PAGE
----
Metal-free' antennas improve interactions between 2D semiconductors and light
Scientists at the University of Sheffield have discovered a new way to make 2D materials even more effective when they are used in electronic and optical devices.
The study paves the way for new approaches to the development of photonic devices, such as solar panels and quantum technologies that can process information at incredible speed.
Photonic devices work based on the interaction between light and matter. In the last decade researchers have shown how this interaction can be improved by using 'nanoantennas', which mimic radio antennas to boost the signal of visible light as it interacts with luminescent emitters, such as single molecules or layers of 'two-dimensional' semiconductors that are only a few atoms thick.
As the wavelength of light is significantly shorter than that of radio waves, these nanoantennas need to be much smaller than one millionth of a meter.
This study opens the way to research for compact and efficient photonic devices made with all-dielectric structures interfaced with a vast variety of 2D semiconductors
Professor Alexander Tartakovskii
Department of Physics and Astronomy
Typically, researchers have focussed on nanoantennas made of metals such as gold, which cause a lot of light to be lost through the process of absorption.
But a new study, published this week in Nature Communications, has shown how "metal-free" dielectric antennas the light can be used to overcome this problem, paving the way for smaller optoelectronic devices that run more efficiently.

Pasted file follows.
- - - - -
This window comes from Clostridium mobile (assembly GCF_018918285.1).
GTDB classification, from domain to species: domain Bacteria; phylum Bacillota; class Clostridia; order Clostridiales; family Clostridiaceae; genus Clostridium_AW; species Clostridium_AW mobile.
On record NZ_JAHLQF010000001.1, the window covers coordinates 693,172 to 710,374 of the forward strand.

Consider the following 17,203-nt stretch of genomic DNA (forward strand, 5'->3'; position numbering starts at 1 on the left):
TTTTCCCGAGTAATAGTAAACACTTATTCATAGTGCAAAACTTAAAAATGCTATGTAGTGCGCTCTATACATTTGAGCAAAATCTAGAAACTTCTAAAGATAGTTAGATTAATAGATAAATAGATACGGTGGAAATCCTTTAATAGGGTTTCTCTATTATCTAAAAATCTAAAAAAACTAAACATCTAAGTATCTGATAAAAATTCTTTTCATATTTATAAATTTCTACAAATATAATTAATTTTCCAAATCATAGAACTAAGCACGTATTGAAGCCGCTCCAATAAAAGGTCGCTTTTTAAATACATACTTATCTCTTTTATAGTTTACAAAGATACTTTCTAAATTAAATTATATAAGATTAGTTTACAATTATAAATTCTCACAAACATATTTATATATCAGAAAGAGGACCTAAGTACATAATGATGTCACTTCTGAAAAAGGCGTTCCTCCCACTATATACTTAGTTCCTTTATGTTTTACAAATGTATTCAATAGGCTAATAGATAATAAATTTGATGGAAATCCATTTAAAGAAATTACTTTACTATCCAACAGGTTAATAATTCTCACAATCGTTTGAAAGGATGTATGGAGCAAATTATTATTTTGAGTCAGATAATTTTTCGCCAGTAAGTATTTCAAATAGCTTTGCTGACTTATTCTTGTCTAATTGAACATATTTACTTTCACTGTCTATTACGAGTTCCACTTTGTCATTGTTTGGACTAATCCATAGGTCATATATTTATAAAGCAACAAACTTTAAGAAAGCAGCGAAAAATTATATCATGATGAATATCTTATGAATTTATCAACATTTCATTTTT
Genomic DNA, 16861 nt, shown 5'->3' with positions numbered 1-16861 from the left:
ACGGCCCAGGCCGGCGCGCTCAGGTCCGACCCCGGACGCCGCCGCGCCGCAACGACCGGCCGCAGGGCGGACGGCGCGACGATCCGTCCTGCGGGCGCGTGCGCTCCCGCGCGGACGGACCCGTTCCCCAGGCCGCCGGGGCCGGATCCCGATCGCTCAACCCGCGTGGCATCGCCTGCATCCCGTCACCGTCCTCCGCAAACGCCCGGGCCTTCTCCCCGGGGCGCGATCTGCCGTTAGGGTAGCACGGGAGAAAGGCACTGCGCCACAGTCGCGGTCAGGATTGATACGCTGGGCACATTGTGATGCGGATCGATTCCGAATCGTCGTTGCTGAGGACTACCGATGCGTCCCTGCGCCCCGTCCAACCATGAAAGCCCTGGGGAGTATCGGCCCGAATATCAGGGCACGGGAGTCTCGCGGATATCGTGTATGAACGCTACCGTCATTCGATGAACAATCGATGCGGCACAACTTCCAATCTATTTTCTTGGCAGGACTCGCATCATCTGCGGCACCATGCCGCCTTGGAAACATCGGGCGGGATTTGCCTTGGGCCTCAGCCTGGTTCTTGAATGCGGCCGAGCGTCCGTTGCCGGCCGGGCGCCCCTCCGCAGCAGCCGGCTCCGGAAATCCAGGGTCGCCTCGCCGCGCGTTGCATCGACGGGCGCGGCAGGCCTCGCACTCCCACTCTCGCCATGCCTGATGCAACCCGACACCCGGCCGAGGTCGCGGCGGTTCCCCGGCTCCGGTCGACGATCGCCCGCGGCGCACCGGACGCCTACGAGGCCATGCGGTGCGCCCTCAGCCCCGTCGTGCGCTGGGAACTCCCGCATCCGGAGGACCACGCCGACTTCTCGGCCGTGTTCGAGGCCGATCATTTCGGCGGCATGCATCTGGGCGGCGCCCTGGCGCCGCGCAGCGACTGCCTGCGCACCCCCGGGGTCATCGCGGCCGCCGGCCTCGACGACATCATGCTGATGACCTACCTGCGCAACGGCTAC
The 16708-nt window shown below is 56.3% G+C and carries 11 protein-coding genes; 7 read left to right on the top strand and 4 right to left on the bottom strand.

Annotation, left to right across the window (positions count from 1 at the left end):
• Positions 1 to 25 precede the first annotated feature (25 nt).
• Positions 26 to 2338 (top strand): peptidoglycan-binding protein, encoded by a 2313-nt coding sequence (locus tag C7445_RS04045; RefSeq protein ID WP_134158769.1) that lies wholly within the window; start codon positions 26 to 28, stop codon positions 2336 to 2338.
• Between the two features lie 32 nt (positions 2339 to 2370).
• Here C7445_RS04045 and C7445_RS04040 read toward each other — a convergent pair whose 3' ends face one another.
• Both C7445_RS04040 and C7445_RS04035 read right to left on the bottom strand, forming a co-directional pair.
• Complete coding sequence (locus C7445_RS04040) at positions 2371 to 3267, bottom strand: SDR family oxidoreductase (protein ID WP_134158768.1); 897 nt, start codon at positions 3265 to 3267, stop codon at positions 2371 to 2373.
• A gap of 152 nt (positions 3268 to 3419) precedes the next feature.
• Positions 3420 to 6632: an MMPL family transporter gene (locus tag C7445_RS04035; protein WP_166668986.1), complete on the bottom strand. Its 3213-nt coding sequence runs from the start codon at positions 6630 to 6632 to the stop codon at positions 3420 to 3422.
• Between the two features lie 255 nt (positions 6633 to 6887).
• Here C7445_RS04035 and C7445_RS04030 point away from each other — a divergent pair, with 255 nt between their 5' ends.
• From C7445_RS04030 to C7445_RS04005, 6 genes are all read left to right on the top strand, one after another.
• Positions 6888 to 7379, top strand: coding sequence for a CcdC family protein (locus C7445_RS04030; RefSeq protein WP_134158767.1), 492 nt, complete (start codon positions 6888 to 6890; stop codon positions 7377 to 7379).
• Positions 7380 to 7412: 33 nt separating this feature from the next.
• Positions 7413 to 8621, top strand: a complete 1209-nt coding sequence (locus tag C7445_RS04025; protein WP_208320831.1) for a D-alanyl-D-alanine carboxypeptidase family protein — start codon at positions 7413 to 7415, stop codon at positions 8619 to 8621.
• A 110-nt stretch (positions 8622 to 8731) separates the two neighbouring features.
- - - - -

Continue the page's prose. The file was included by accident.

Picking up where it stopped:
Professor Alexander Tartakovskii from the Department of Physics and Astronomy said: "We placed an atomically thin and ultra-flexible two-dimensional semiconductor on top of small resonant nano-structures made of gallium phosphide, a material suitable for making 'metal-free' nanoantennas. The semiconductor, which is only a few atoms thin, stretches over the antenna pillars and conforms ideally to their shape."
In the study, which was carried out in collaboration with Imperial College London, the Ludwig Maximilian University of Munich and the Technical University of Dortmund, this coupling, is shown to dramatically improve the interaction between light and the 2D semiconductor.
Professor Tartakovskii said: "These results lead to an enhancement of the overall efficiency of light emission and absorption from atomically thin materials, which could find applications in future electronic and optical devices and quantum technologies.
"This study opens the way to research for compact and efficient photonic devices made with all-dielectric structures interfaced with a vast variety of 2D semiconductors."
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